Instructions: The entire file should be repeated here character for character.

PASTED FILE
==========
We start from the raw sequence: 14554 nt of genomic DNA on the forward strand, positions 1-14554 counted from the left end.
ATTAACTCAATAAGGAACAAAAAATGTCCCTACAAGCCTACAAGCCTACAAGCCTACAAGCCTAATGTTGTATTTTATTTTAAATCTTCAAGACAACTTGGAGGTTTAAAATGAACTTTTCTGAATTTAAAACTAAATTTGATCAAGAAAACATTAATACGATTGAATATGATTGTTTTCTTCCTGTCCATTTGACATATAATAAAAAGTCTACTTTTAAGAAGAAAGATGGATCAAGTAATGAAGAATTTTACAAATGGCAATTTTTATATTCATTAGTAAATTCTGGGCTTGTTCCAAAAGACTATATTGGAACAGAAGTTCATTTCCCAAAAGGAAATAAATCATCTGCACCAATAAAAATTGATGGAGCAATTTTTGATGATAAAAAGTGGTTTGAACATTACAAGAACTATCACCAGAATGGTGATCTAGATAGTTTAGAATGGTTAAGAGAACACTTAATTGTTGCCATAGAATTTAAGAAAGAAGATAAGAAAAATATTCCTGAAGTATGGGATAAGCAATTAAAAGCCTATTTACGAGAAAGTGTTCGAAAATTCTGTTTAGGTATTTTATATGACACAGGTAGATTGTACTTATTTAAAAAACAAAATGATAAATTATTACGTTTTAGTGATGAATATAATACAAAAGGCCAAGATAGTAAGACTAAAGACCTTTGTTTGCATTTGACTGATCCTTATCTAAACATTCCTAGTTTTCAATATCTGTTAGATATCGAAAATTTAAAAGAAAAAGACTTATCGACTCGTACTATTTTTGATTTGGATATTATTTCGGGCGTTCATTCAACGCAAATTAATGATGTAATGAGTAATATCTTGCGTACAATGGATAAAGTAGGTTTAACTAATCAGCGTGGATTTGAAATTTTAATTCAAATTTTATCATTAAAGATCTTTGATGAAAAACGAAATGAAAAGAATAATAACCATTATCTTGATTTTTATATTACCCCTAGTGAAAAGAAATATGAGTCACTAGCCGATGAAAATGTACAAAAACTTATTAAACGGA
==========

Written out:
We start from the raw sequence: 14554 nt of genomic DNA on the forward strand, positions 1-14554 counted from the left end.
ATTAACTCAATAAGGAACAAAAAATGTCCCTACAAGCCTACAAGCCTACAAGCCTACAAGCCTAATGTTGTATTTTATTTTAAATCTTCAAGACAACTTGGAGGTTTAAAATGAACTTTTCTGAATTTAAAACTAAATTTGATCAAGAAAACATTAATACGATTGAATATGATTGTTTTCTTCCTGTCCATTTGACATATAATAAAAAGTCTACTTTTAAGAAGAAAGATGGATCAAGTAATGAAGAATTTTACAAATGGCAATTTTTATATTCATTAGTAAATTCTGGGCTTGTTCCAAAAGACTATATTGGAACAGAAGTTCATTTCCCAAAAGGAAATAAATCATCTGCACCAATAAAAATTGATGGAGCAATTTTTGATGATAAAAAGTGGTTTGAACATTACAAGAACTATCACCAGAATGGTGATCTAGATAGTTTAGAATGGTTAAGAGAACACTTAATTGTTGCCATAGAATTTAAGAAAGAAGATAAGAAAAATATTCCTGAAGTATGGGATAAGCAATTAAAAGCCTATTTACGAGAAAGTGTTCGAAAATTCTGTTTAGGTATTTTATATGACACAGGTAGATTGTACTTATTTAAAAAACAAAATGATAAATTATTACGTTTTAGTGATGAATATAATACAAAAGGCCAAGATAGTAAGACTAAAGACCTTTGTTTGCATTTGACTGATCCTTATCTAAACATTCCTAGTTTTCAATATCTGTTAGATATCGAAAATTTAAAAGAAAAAGACTTATCGACTCGTACTATTTTTGATTTGGATATTATTTCGGGCGTTCATTCAACGCAAATTAATGATGTAATGAGTAATATCTTGCGTACAATGGATAAAGTAGGTTTAACTAATCAGCGTGGATTTGAAATTTTAATTCAAATTTTATCATTAAAGATCTTTGATGAAAAACGAAATGAAAAGAATAATAACCATTATCTTGATTTTTATATTACCCCTAGTGAAAAGAAATATGAGTCACTAGCCGATGAAAATGTACAAAAACTTATTAAACGGA